In my mind, I am sitting on the beach in Maui, ready to follow last night’s luau with cheering the Jayhawks on to victory over Georgetown tonight. The gentle breeze off the Pacific blows ever so slightly, cooling me off after my morning run along the shoreline in my bikini.
In reality, I am still in Kansas, ready to follow last night’s pizza with a nap so I can stay up late to cheer the Jayhawks on to victory over Georgetown. The gentle sound of the dryer hums ever so slightly, warming up my yoga pants (I don’t actually run), while my bikini waits in the bottom of my closet with hopes that 2012 will be the year it gets to be seen in public.
Either way, KU wins.
While eagerly awaiting tipoff here at home, I am once again grateful for Thanksgiving’s annual, though seemingly sudden, arrival this year and the opportunity to count my blessings …
As always, I am grateful for my brother-in-law, Chris, who works his poultry magic on some poor, unassuming turkey every Thanksgiving and hope he appreciates this shameless, public brown-nosing enough to set aside a little more leftover turkey for his No. 1 fan this year than he did last year.
On a related note, I am overwhelmed with gratitude for the Pilgrims and Native Americans holding the first Thanksgiving far enough ahead of swimsuit season that the bikini can camp out somewhere behind the winter boots until I am ready to put it on.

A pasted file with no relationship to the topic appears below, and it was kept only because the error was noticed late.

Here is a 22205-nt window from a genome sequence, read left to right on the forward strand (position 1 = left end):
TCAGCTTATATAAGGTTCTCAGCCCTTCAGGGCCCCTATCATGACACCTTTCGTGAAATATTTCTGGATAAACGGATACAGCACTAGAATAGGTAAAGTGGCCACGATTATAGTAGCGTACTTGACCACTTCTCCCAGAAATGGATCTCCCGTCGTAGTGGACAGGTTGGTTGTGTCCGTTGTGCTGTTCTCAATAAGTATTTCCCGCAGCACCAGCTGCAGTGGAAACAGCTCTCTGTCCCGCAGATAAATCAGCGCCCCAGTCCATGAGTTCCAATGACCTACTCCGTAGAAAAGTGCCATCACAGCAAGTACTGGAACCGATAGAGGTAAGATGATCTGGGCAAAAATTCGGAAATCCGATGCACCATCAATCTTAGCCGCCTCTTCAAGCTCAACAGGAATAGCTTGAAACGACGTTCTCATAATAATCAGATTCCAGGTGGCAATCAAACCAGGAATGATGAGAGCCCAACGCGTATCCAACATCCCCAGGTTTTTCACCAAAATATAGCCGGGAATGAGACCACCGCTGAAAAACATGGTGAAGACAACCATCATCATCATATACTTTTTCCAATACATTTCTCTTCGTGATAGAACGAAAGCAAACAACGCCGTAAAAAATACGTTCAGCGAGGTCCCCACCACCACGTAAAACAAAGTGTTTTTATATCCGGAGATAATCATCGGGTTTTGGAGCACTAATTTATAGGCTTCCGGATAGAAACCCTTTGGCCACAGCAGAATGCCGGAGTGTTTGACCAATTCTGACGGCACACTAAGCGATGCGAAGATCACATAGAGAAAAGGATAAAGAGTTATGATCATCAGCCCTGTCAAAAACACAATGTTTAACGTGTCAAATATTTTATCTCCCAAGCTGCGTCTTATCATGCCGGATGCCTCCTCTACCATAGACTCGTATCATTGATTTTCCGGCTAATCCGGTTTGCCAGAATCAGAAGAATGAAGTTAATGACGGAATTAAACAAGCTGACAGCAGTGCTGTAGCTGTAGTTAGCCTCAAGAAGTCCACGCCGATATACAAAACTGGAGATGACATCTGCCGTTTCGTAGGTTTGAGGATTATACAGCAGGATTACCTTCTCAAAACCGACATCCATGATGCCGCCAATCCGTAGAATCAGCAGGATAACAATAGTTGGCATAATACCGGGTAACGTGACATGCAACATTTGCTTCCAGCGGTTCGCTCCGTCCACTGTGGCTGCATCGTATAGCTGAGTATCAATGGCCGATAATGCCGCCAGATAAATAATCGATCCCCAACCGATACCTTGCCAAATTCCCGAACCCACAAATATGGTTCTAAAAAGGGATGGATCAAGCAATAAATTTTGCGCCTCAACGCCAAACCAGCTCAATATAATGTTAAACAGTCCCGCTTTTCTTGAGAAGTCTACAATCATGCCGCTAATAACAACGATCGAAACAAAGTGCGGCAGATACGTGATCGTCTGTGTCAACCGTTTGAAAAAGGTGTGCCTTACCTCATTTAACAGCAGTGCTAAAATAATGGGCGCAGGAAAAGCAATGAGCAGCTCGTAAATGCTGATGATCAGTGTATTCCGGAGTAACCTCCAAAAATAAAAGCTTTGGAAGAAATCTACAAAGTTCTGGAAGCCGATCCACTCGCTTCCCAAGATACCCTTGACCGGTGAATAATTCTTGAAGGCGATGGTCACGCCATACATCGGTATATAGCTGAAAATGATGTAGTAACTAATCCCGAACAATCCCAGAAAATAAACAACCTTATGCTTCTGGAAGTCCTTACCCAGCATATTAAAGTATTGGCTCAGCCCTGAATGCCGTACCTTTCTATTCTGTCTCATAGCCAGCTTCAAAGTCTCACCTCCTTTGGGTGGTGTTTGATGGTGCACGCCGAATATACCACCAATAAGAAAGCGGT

Getting back to family, I am grateful for my grandfather, who did not hold back when telling my mom about a nice-looking boy with a fish-shaped head he saw at church the summer before her sophomore year of high school. I am equally grateful my mom was into fish-headed men enough to marry one and, together, raise me and my siblings (The Pretty One, Banana Walk of Shame and You Can’t Plan Crazy) with an unrivaled reverence for Frankie Laine and a collective resolve to never make anyone ride to Colorado backwards in a station wagon, no matter how good the music might be.
I am also eternally grateful for my in-laws, who kept to themselves any concerns they may have had about their son marrying a girl who knew all the words to “Rawhide,” and instead embraced her and showed her how to make lasagna, the way to their son’s heart.
And I thank the Heavenly Father for my nephew and nieces, who always make their aunt feel whatever the opposite of nerdy and frumpy is. We should all greet each other with the enthusiasm of an Oprah audience; the world would be happier that way.
Most of all, I am grateful for the piles of the dreaded, aforementioned laundry waiting for my attention. For the task of washing it is as endless as the blessing of those who wear it.
Whether you’re waving the wheat on the beach or on the Plains, may you never have to look far for a reason to be grateful.